ZFP36

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Identifiers
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External IDsGeneCards: [1]
Orthologs
SpeciesHumanMouse
Entrez
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RefSeq (mRNA)

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RefSeq (protein)

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Tristetraprolin (TTP), also known as zinc finger protein 36 homolog (ZFP36), is a protein that in humans, mice and rats is encoded by the ZFP36 gene.[1][2] It is a member of the TIS11 (TPA-induced sequence) family, along with butyrate response factors 1 and 2.[3]

TTP binds to AU-rich elements (AREs) in the 3'-untranslated regions (UTRs) of the mRNAs of some cytokines and promotes their degradation. For example, TTP is a component of a negative feedback loop that interferes with TNF-alpha production by destabilizing its mRNA.[4] Mice deficient in TTP develop a complex syndrome of inflammatory diseases.[4]

Interactions

ZFP36 has been shown to interact with 14-3-3 protein family members, such as YWHAH,[5] and with NUP214, a member of the nuclear pore complex.[6]

Regulation

Post-transcriptionally, TTP is regulated in several ways.[3] The subcellular localization of TTP is influenced by interactions with protein partners such as the 14-3-3 family of proteins. These interactions and, possibly, interactions with target mRNAs are affected by the phosphorylation state of TTP, as the protein can be posttranslationally modified by a large number of protein kinases.[3] There is some evidence that the TTP transcript may also be targeted by microRNAs, such as miR-29a.[3]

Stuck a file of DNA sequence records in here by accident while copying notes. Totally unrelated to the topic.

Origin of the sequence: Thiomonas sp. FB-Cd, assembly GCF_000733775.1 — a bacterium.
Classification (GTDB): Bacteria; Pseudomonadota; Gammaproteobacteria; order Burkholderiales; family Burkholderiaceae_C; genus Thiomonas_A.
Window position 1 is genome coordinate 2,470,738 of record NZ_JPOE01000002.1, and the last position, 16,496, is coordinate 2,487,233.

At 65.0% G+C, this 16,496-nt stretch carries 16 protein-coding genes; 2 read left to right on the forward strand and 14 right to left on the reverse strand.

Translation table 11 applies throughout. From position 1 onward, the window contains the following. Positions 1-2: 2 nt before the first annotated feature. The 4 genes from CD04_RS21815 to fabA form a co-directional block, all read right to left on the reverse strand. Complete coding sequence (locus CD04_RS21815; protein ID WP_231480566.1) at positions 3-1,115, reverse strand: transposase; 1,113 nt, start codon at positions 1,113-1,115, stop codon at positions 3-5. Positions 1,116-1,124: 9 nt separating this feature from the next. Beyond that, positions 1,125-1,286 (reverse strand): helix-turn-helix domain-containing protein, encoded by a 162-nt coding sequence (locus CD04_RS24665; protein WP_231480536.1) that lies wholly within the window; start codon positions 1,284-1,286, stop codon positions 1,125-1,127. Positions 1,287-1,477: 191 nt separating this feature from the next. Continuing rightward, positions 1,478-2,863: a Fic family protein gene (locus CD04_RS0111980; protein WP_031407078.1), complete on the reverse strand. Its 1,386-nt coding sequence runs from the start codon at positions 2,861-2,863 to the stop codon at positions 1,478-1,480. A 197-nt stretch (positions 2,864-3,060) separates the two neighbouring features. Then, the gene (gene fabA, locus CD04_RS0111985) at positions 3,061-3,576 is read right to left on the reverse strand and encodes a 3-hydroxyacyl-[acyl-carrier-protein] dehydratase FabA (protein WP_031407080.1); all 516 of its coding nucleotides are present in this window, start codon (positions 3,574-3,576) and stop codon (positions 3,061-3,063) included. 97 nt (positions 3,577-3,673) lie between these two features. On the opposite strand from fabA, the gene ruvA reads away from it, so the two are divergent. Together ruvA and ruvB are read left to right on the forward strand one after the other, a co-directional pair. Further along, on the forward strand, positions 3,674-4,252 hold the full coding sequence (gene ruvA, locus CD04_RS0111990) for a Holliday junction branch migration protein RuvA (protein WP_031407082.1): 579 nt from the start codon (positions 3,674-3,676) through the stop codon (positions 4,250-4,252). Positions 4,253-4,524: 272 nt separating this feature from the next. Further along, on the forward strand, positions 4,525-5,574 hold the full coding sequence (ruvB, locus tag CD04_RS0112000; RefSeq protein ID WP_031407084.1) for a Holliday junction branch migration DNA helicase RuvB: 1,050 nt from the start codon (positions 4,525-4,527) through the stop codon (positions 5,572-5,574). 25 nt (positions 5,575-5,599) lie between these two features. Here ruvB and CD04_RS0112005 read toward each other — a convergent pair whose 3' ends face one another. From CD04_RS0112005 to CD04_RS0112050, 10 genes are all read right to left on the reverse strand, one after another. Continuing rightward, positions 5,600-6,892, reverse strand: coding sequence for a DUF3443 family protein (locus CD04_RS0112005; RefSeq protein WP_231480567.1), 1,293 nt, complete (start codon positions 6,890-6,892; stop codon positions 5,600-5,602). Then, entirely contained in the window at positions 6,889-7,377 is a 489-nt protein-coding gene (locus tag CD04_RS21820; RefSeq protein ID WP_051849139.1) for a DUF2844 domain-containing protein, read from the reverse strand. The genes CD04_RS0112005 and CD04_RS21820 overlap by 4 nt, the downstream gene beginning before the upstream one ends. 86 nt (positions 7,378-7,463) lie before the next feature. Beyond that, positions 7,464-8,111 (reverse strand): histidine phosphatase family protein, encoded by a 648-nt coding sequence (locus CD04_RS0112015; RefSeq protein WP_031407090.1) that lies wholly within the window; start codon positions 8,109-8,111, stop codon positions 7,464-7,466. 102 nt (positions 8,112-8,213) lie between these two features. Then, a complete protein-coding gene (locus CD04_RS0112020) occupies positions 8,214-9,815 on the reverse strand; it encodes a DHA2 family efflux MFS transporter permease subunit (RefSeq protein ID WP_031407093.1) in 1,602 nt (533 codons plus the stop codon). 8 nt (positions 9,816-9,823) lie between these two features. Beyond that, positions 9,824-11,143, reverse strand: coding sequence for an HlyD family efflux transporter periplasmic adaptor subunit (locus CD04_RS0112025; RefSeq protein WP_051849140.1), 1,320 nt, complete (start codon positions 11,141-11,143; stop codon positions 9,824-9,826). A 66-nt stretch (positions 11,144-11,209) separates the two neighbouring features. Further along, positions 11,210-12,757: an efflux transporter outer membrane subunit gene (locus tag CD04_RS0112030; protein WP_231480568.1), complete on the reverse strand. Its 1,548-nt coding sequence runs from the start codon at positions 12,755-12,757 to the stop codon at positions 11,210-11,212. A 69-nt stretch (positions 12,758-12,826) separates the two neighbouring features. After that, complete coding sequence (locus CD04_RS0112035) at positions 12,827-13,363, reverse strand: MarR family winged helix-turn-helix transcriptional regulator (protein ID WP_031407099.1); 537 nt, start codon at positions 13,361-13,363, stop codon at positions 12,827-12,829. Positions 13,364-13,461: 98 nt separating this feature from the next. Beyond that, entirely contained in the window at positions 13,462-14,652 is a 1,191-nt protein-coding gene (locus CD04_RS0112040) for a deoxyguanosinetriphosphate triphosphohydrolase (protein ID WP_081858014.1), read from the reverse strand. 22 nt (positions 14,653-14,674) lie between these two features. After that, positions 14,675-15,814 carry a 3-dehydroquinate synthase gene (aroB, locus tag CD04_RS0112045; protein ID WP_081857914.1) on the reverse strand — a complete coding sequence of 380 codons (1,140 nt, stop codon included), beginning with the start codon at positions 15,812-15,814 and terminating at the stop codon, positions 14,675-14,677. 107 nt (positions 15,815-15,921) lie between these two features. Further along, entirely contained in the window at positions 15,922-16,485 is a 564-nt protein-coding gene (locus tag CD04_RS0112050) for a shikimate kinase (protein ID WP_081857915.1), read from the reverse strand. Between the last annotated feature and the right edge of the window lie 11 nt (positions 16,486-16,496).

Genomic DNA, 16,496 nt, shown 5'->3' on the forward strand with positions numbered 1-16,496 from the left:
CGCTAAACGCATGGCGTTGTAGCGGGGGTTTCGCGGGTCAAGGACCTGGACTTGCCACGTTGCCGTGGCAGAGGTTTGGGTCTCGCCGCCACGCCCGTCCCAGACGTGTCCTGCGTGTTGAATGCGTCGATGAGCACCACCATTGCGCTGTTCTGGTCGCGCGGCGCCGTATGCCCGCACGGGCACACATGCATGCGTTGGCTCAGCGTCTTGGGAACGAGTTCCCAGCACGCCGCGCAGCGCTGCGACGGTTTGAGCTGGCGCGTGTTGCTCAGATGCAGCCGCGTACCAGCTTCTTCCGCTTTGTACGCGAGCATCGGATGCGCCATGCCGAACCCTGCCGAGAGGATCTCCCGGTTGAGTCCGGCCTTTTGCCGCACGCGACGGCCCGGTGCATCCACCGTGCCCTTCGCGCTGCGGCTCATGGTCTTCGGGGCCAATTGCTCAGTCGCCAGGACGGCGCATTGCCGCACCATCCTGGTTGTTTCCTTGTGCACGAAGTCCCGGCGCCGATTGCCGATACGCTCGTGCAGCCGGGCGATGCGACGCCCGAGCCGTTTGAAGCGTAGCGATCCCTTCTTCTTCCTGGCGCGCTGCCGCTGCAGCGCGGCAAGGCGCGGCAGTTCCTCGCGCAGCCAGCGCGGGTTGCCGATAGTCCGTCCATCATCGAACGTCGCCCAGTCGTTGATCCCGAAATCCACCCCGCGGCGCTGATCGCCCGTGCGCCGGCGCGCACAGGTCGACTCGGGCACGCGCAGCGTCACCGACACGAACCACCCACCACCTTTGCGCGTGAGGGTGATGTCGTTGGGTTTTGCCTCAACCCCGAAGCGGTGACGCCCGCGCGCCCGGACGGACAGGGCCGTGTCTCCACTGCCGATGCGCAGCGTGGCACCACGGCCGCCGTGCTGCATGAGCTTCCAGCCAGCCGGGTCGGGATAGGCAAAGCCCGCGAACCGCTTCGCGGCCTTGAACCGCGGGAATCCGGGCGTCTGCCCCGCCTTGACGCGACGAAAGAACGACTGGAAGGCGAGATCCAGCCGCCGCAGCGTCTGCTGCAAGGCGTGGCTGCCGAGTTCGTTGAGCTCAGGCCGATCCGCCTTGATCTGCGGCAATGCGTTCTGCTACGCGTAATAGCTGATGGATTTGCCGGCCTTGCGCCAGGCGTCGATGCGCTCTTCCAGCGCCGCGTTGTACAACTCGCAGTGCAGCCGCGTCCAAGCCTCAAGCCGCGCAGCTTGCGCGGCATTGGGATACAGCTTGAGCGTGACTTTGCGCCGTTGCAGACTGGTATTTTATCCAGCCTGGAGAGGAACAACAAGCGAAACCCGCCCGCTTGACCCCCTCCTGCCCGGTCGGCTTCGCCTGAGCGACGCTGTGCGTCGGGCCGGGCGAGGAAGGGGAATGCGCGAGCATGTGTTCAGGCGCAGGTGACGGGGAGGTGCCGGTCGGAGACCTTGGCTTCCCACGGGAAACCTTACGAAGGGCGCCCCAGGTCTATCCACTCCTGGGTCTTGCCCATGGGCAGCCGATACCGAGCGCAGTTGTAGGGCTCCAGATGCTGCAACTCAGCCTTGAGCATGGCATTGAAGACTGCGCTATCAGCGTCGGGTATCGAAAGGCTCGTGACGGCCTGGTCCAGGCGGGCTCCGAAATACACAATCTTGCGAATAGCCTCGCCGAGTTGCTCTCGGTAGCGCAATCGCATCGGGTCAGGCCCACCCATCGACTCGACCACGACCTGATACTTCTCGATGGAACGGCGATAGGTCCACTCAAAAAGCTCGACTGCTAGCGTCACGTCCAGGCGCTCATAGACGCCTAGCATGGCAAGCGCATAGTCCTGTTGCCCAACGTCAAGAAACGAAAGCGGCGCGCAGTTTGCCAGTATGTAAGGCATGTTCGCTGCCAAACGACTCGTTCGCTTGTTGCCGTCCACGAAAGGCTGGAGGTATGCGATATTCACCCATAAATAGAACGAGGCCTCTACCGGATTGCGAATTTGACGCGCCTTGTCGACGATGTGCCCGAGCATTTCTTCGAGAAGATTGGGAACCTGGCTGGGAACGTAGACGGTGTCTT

References

  1. DuBois RN, McLane MW, Ryder K, Lau LF, Nathans D (Dec 1990). "A growth factor-inducible nuclear protein with a novel cysteine/histidine repetitive sequence". J Biol Chem. 265 (31): 19185–91. PMID 1699942.
  2. "Entrez Gene: ZFP36 zinc finger protein 36, C3H type, homolog (mouse)".
  3. 3.0 3.1 3.2 3.3 Sanduja S, Blanco FF, Dixon DA (2011). "The roles of TTP and BRF proteins in regulated mRNA decay". Wiley Interdiscip Rev RNA. 2 (1): 42–57. doi:10.1002/wrna.28. PMC 3030256. PMID 21278925.
  4. 4.0 4.1 Carballo E, Lai WS, Blackshear PJ (August 1998). "Feedback inhibition of macrophage tumor necrosis factor-alpha production by tristetraprolin". Science. 281 (5379): 1001–5. doi:10.1126/science.281.5379.1001. PMID 9703499.
  5. Johnson BA, Stehn JR, Yaffe MB, Blackwell TK (May 2002). "Cytoplasmic localization of tristetraprolin involves 14-3-3-dependent and -independent mechanisms". J. Biol. Chem. 277 (20): 18029–36. doi:10.1074/jbc.M110465200. PMID 11886850.
  6. Carman JA, Nadler SG (March 2004). "Direct association of tristetraprolin with the nucleoporin CAN/Nup214". Biochem. Biophys. Res. Commun. 315 (2): 445–9. doi:10.1016/j.bbrc.2004.01.080. PMID 14766228.

Further reading



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